Secular stagnation concerns after the Great Recession
The Great Recession during 2008–2009 was characterised by a drastic fall in GDP and a marked increase in unemployment in the euro area and other advanced economies. Economic growth remained weak for many years following the crisis, accompanied by persistently high unemployment and subdued inflation. Productivity growth had slowed well before the crisis and its fall accelerated substantially during the Great Recession. This raised concerns that the advanced economies might be suffering from issues even more fundamental than the long-lasting effects of the global financial crisis, leading to a revival of the secular stagnation hypothesis.
While there is no single definition of ‘secular stagnation’, most views would agree that the term denotes a prolonged period of low growth, low inflation and low interest rates. Alvin Hansen coined the term in 1937 drawing on the experience of the United States following the Great Depression. This episode was characterised by a prolonged period of insufficient aggregate demand and underinvestment, depressing the US equilibrium real interest rate.See Hansen (1939) for details. While World War II and the subsequent baby boom reversed the key drivers in Hansen's argument at that time and the United States in fact did not experience secular stagnation, the Japanese ‘lost decades’ — the at present more than twenty years of low growth and low inflation following Japan's major banking crisis in the early 90s — are often referred to as a potential present-day example of secular stagnation. Following the burst of its asset price bubble in the early 1990s, Japan entered a major and long-lived crisis and was simultaneously confronted with severe population ageing. Ever since, the Japanese economy has undergone more than twenty years of weak growthNote that per capita GDP growth in Japan has performed substantially better than overall output growth over this period. and subdued inflation in an environment of ultra-accommodative monetary policy.
What are the causes of secular stagnation?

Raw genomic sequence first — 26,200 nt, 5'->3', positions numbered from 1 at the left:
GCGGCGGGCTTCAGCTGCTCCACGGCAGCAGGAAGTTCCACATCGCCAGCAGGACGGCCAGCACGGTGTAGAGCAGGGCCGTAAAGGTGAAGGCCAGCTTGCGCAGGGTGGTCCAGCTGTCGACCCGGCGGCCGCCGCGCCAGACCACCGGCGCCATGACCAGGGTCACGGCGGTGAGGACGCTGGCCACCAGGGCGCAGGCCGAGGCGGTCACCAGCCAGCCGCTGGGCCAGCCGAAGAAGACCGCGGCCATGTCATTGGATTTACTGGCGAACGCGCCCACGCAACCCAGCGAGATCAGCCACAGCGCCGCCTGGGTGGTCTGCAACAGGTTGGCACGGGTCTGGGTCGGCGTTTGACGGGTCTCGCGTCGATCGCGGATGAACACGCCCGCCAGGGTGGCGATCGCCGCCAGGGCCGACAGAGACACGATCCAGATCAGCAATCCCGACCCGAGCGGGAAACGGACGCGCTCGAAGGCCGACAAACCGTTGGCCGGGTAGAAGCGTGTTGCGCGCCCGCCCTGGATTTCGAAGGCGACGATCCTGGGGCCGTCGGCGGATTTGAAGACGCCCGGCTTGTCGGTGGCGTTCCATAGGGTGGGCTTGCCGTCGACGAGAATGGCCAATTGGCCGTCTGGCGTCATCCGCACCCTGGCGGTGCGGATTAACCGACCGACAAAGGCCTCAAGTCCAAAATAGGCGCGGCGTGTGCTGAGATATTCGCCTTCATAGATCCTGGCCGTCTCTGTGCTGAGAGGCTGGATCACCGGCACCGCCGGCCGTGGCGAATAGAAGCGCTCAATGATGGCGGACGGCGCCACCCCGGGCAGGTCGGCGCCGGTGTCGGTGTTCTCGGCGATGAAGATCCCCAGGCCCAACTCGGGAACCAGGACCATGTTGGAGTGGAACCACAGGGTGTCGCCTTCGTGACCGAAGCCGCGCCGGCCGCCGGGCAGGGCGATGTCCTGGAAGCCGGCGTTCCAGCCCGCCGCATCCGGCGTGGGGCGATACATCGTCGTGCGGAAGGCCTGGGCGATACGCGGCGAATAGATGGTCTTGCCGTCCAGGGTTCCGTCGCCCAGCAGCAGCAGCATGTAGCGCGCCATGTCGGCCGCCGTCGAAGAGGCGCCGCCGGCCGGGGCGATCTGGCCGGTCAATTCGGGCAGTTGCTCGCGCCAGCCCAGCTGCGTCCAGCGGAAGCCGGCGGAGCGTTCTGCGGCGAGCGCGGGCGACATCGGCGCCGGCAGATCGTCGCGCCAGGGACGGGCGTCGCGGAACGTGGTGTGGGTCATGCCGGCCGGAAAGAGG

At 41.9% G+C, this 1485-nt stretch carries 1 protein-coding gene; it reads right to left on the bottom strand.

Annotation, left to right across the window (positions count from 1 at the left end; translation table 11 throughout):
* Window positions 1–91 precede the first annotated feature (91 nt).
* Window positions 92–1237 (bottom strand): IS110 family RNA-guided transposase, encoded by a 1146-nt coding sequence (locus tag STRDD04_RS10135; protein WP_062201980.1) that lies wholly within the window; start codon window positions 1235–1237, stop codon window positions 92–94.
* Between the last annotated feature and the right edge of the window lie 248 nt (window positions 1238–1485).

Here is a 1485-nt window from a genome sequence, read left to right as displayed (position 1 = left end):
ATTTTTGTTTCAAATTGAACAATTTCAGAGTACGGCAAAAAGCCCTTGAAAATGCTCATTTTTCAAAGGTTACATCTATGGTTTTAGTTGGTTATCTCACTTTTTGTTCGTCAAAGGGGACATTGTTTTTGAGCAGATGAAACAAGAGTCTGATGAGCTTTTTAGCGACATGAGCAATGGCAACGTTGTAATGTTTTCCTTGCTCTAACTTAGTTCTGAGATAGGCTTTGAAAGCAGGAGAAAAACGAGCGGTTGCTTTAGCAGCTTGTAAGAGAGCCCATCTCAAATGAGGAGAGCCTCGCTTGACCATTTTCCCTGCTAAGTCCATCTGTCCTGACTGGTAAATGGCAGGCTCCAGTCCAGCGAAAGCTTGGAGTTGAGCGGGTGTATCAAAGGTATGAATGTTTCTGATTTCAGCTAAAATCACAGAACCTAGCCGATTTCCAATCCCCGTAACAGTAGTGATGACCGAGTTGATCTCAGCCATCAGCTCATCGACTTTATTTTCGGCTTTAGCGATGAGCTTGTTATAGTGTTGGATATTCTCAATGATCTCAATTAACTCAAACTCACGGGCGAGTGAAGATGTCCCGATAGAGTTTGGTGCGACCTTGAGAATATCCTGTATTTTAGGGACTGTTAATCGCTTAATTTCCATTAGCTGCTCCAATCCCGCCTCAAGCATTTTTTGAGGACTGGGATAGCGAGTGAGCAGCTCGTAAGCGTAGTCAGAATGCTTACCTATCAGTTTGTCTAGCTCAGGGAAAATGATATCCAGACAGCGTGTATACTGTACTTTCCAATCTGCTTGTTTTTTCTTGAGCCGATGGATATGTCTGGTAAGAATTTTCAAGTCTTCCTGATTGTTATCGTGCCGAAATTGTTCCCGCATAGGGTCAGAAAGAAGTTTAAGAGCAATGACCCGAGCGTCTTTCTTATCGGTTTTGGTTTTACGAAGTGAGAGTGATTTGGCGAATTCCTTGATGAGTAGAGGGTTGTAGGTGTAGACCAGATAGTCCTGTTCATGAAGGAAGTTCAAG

The demand-side perspective on secular stagnation, formulated most notably by Summers (2014) and Eggertsson & Mehrotra (2014), focuses on the sustained decline of the natural rate of interest, which is a phenomenon observable in many advanced economies. Chart 1 illustrates the sustained decline in the natural rate of interest for the euro area. Accordingly, a persistent oversupply of savings over investment pushes the natural rate of interest lower, possibly even into negative territory, inducing a low growth and low inflation environment. Given the zero lower bound constraint on nominal interest rates, it is difficult for central banks to sufficiently lower real interest rates to raise investment to a level compatible with full employment. The drivers of secular stagnation in this setting are structural factors who exert downwards pressure on the natural interest rate. A key factor is population ageing, as currently observed in advanced economies, which increases the need to save for retirement. A rise in within-country inequality represents a further main cause in generating tendencies of secular stagnation as incomes and wealth are increasingly concentrated to fewer individuals with a correspondingly lower propensity to consume. In addition, persistent deleveraging efforts by households, as observed during the Great Recession, reduce aggregate demand and by that the natural rate of interest. The currently observed decline in the relative price of investment goodsSee Sajedi and Thwaites (2016) for reference., such as machines and equipment, further raises savings over investment as any given level of investment can be attained by means of fewer resources.
The demand-side view on secular stagnation is complemented by the technology pessimists' take, most prominently represented by Gordon (2015), which puts concerns about low current and future potential output growth at centre stage. The supply-side pessimists doubt that the digital and ICT revolution will be able to parallel the exceptionally high productivity gains reaped in the period between the 1920s and 1970s. They argue further that the most important productivity advances through ICT had been realised by the early 2000s in the form of widely-accessible internet, web browsing and email communication, while in the subsequent years the Third Industrial Revolution entered a phase of diminishing returns in terms of further productivity improvements.